Can a Christian Be an Unschooler?
by Patrick Farenga
Patrick Farenga, the Publisher of Growing Without Schooling, gave me permission to post this article from GWS Issue 106, Aug/Sept '95, p. 34. This is copyrighted material. (See end of article.)
Once in my travels across the country I was at dinner with some homeschoolers and one of them remarked to me, "You know, John Holt was right. I don't know of anyone who homeschools more than two or three years without throwing their curriculum out the window and developing their own by following their kids' interests. What we need is a Christian John Holt."
I thought to myself at the time, "What's so awful about the real John Holt? Why must John's rich and flexible ideas about education be claimed by someone else before they will be heard?" These questions re-emerged for me after I read an interesting article written by Mary Hood titled Can a Christian be an Unschooler? She frames many of the issues surrounding this question which I want to address.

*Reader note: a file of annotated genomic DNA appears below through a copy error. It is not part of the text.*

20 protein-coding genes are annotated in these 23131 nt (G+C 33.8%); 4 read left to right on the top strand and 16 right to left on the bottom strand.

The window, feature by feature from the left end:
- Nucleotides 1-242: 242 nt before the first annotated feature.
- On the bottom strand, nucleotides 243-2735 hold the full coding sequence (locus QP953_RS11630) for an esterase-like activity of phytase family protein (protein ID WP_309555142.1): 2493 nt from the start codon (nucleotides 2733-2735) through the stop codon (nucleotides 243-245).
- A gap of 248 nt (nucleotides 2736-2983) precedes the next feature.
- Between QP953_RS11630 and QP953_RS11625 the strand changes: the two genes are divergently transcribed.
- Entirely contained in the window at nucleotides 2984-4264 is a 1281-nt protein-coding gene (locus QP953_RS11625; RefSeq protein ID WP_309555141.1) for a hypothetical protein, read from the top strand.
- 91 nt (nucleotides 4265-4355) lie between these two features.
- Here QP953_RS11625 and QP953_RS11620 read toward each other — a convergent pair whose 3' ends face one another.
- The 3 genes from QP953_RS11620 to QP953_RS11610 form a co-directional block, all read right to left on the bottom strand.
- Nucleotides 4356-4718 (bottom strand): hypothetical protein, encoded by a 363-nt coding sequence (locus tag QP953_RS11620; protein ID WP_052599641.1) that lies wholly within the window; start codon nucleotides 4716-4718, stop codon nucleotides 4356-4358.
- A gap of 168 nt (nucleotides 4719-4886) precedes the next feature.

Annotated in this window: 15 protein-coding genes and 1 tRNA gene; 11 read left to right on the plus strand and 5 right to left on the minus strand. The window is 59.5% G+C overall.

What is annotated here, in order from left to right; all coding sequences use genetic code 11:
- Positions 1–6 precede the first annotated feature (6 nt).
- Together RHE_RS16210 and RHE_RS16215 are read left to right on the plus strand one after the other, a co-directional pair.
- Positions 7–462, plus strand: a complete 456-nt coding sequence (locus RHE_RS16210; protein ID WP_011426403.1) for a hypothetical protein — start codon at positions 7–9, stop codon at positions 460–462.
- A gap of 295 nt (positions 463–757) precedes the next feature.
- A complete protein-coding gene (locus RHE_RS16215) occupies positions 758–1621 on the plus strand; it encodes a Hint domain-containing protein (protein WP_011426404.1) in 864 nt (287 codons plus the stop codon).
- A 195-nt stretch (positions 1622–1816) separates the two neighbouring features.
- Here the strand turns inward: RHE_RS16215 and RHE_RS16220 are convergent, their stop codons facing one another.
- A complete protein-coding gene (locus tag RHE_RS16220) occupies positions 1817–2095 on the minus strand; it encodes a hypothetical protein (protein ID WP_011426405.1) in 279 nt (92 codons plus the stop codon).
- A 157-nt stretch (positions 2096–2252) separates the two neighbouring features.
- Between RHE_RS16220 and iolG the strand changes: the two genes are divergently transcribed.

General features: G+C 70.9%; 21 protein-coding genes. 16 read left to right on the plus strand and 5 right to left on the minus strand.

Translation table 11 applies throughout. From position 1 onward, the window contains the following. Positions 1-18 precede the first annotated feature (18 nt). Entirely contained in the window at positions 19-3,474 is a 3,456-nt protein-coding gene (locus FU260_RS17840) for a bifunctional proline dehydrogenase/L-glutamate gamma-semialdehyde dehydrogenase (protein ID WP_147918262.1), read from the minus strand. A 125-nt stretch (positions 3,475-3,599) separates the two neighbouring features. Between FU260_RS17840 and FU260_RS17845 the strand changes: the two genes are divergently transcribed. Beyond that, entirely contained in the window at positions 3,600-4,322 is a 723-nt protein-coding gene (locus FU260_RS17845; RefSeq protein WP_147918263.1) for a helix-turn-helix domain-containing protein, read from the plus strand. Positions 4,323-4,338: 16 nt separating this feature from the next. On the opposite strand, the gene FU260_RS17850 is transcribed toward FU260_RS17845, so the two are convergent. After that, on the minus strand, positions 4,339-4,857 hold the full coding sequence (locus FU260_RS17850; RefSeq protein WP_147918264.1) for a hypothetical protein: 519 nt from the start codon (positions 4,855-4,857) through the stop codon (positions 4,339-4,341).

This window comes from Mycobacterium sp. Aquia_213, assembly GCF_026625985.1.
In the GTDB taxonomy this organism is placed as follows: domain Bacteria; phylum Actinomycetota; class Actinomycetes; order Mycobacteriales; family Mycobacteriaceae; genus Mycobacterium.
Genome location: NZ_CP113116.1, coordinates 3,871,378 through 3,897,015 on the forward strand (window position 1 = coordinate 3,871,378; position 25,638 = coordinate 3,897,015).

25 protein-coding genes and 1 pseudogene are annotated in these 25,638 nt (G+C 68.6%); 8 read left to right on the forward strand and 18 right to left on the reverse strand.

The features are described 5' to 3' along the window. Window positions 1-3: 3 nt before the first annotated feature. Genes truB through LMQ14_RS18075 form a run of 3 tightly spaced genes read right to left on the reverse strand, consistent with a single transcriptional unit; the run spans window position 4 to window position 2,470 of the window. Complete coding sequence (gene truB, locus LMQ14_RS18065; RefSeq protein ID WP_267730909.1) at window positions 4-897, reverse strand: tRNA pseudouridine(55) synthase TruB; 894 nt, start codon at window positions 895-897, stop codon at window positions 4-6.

Mary Hood feels that John Holt's ideas are rooted in the work of Rousseau; I respectfully disagree. In nearly all of John's work he emphasizes that the root of his ideas about learning is his direct observations of children and his own learning experiences. This, plus lack of training as a professional teacher, form the basis for his deep trust and understanding of parents and children and of the possibilities for learning outside of school. The most that I think can be said is that Holt's conclusions on certain issues were similar to Rousseau's, but to claim that Holt's ideas are rooted in Rousseau's establishes an unfair bias against Holt for many readers, since it is immediately noted that the ideas of Rousseau are not Biblical in origin. In any case, again, it would be simply inaccurate to think that Holt himself felt that his work grew out of Rousseau's.